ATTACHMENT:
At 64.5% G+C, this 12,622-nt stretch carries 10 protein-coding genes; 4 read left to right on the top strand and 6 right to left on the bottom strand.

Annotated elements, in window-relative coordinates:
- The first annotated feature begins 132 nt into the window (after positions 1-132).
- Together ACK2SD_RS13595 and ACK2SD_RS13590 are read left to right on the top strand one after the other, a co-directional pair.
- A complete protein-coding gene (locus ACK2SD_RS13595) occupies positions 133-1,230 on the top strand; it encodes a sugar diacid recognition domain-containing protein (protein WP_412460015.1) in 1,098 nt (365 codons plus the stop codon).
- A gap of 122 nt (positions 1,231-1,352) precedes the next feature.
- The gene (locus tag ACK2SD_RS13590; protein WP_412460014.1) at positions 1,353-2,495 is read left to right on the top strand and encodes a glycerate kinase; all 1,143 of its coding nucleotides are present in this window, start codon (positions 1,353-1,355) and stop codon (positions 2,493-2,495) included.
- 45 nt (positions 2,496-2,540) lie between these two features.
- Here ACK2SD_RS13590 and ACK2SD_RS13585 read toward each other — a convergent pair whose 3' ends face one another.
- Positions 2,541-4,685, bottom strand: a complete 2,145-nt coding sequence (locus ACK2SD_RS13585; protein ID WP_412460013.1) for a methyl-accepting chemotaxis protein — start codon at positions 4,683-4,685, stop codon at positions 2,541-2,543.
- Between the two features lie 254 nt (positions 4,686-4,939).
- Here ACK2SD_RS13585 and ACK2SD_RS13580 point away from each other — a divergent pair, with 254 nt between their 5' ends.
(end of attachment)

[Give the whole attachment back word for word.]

At 64.5% G+C, this 12,622-nt stretch carries 10 protein-coding genes; 4 read left to right on the top strand and 6 right to left on the bottom strand.

Annotated elements, in window-relative coordinates:
- The first annotated feature begins 132 nt into the window (after positions 1-132).
- Together ACK2SD_RS13595 and ACK2SD_RS13590 are read left to right on the top strand one after the other, a co-directional pair.
- A complete protein-coding gene (locus ACK2SD_RS13595) occupies positions 133-1,230 on the top strand; it encodes a sugar diacid recognition domain-containing protein (protein WP_412460015.1) in 1,098 nt (365 codons plus the stop codon).
- A gap of 122 nt (positions 1,231-1,352) precedes the next feature.
- The gene (locus tag ACK2SD_RS13590; protein WP_412460014.1) at positions 1,353-2,495 is read left to right on the top strand and encodes a glycerate kinase; all 1,143 of its coding nucleotides are present in this window, start codon (positions 1,353-1,355) and stop codon (positions 2,493-2,495) included.
- 45 nt (positions 2,496-2,540) lie between these two features.
- Here ACK2SD_RS13590 and ACK2SD_RS13585 read toward each other — a convergent pair whose 3' ends face one another.
- Positions 2,541-4,685, bottom strand: a complete 2,145-nt coding sequence (locus ACK2SD_RS13585; protein ID WP_412460013.1) for a methyl-accepting chemotaxis protein — start codon at positions 4,683-4,685, stop codon at positions 2,541-2,543.
- Between the two features lie 254 nt (positions 4,686-4,939).
- Here ACK2SD_RS13585 and ACK2SD_RS13580 point away from each other — a divergent pair, with 254 nt between their 5' ends.